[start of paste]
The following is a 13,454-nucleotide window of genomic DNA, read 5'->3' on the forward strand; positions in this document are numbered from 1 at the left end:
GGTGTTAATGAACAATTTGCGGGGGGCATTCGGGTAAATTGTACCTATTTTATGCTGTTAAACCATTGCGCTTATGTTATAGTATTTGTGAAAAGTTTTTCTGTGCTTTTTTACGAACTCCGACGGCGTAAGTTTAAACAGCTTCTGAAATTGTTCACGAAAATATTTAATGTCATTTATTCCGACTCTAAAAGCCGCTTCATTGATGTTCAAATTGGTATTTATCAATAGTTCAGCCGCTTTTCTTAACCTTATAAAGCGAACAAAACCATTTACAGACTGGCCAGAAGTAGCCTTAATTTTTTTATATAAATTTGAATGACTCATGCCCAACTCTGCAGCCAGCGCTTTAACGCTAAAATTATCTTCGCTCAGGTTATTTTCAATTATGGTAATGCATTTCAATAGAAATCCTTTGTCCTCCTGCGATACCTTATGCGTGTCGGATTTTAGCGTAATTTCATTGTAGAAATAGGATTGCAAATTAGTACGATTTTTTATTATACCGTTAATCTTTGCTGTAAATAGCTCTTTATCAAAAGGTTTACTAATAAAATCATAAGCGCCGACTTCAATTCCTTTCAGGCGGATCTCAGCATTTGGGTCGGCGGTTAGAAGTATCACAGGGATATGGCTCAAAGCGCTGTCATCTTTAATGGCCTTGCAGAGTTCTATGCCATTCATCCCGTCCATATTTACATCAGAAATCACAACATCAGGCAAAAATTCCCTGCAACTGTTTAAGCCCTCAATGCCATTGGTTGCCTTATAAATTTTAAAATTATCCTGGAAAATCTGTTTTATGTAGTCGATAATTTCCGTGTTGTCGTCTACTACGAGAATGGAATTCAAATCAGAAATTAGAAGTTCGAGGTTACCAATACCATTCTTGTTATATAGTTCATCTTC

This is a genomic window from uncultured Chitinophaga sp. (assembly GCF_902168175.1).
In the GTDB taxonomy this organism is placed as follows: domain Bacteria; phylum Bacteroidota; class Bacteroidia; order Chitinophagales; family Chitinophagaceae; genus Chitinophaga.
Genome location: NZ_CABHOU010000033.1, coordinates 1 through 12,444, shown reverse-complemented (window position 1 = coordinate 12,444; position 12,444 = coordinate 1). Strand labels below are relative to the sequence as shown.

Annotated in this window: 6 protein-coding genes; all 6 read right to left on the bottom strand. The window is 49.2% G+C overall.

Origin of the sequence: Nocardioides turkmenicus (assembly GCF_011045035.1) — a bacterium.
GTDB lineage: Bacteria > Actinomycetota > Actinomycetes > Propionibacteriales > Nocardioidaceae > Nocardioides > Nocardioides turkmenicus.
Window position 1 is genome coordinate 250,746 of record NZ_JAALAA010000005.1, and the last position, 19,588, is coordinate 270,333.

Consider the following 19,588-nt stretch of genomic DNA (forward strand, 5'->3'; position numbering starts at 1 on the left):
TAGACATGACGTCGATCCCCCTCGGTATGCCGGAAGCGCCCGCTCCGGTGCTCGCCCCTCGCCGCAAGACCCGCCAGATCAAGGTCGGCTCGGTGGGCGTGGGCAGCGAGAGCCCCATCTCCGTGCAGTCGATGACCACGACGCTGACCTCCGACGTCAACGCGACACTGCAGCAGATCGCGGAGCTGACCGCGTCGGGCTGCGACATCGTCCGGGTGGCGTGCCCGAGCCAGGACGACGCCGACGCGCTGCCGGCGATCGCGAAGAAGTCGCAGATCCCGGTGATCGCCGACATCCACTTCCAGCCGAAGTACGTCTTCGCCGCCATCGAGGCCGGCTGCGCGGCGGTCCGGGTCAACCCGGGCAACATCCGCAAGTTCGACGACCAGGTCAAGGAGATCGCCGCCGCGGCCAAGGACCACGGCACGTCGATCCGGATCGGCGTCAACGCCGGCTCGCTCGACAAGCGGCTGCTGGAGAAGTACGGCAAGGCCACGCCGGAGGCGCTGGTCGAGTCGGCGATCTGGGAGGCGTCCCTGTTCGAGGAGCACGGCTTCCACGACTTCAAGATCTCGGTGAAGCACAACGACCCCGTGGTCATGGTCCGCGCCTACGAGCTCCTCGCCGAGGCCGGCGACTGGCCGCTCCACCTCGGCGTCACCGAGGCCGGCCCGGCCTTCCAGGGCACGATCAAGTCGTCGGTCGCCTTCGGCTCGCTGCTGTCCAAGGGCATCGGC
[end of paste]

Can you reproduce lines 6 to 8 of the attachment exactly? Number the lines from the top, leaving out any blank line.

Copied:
Annotated in this window: 6 protein-coding genes; all 6 read right to left on the bottom strand. The window is 49.2% G+C overall.

Origin of the sequence: Nocardioides turkmenicus (assembly GCF_011045035.1) — a bacterium.
GTDB lineage: Bacteria > Actinomycetota > Actinomycetes > Propionibacteriales > Nocardioidaceae > Nocardioides > Nocardioides turkmenicus.